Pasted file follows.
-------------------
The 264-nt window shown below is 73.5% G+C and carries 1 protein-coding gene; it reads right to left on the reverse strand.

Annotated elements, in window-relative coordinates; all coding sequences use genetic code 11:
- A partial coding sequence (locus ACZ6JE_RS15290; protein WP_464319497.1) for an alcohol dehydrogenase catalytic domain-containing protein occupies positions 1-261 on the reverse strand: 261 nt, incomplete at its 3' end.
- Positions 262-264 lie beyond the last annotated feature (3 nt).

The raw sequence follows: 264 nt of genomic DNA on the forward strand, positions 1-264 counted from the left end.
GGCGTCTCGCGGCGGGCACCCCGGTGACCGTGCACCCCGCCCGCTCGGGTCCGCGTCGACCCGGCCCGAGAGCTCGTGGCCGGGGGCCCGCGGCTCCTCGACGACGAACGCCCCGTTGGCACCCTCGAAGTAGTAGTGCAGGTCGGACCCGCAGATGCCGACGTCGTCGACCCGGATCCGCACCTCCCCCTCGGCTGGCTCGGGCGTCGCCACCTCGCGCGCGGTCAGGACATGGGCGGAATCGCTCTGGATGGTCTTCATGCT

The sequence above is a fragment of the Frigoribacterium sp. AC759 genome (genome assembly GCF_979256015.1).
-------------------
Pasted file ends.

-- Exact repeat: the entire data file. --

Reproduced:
The 264-nt window shown below is 73.5% G+C and carries 1 protein-coding gene; it reads right to left on the reverse strand.

Annotated elements, in window-relative coordinates; all coding sequences use genetic code 11:
- A partial coding sequence (locus ACZ6JE_RS15290; protein WP_464319497.1) for an alcohol dehydrogenase catalytic domain-containing protein occupies positions 1-261 on the reverse strand: 261 nt, incomplete at its 3' end.
- Positions 262-264 lie beyond the last annotated feature (3 nt).

The raw sequence follows: 264 nt of genomic DNA on the forward strand, positions 1-264 counted from the left end.
GGCGTCTCGCGGCGGGCACCCCGGTGACCGTGCACCCCGCCCGCTCGGGTCCGCGTCGACCCGGCCCGAGAGCTCGTGGCCGGGGGCCCGCGGCTCCTCGACGACGAACGCCCCGTTGGCACCCTCGAAGTAGTAGTGCAGGTCGGACCCGCAGATGCCGACGTCGTCGACCCGGATCCGCACCTCCCCCTCGGCTGGCTCGGGCGTCGCCACCTCGCGCGCGGTCAGGACATGGGCGGAATCGCTCTGGATGGTCTTCATGCT

The sequence above is a fragment of the Frigoribacterium sp. AC759 genome (genome assembly GCF_979256015.1).